Modernizing the Monroe Doctrine

By Charles H. Sherrill | Go to book overview

CHAPTER XIV
A STRENGTHENING OF THE LATIN-AMERICAN MAP

IN this book we have spoken not only of the changing relations of the great Southern continent to us and to the rest of the world, but also there have been ventured some new suggestions made in the hope of realizing from the betterments already achieved by Pan- Americanism, even greater benefits in the future for the hemisphere which to Pan-Americans means home -- home with its responsibilities as well as its delights. It is clear that the fixed policy of the United States is forever to refrain from taking any territory from any of our fellow republics. No such changes in the map are in prospect, nor should they ever be possible. But is it not probable that certain changes will take place in that portion of the map belonging to Latin America, not changes born of aggression, but those making for the real strengthening of existing governments by combinations thereof? Why should we not seek to draw aside the curtain beyond which lies the future? Perhaps it might be we ourselves who, by some act of national altruism, could initiate such a tendency to combine as would make of such unions greater strength for our neighbors -- our friends.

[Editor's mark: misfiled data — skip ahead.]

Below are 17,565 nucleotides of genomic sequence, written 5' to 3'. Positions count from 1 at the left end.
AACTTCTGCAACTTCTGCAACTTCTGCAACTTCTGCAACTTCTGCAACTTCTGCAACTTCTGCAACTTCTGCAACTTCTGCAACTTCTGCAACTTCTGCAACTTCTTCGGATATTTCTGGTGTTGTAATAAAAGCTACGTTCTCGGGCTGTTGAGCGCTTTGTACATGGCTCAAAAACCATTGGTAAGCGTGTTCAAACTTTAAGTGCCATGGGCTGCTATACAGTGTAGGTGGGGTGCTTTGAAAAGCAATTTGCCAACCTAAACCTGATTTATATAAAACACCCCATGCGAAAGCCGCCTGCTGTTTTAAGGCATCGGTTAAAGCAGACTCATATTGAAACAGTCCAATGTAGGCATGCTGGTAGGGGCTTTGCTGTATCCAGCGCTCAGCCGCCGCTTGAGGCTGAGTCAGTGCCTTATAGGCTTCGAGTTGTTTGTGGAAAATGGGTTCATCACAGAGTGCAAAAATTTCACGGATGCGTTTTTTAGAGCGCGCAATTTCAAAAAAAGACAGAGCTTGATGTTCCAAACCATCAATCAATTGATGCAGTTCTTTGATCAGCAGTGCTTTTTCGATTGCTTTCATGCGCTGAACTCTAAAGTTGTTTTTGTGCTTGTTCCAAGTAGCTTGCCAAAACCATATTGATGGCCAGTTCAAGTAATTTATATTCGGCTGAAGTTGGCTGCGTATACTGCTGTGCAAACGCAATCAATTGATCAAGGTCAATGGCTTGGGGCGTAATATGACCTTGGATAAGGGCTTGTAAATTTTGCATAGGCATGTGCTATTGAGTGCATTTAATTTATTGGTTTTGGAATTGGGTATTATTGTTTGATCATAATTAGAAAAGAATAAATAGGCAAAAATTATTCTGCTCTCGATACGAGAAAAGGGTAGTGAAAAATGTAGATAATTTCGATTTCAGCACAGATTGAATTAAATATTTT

-189-

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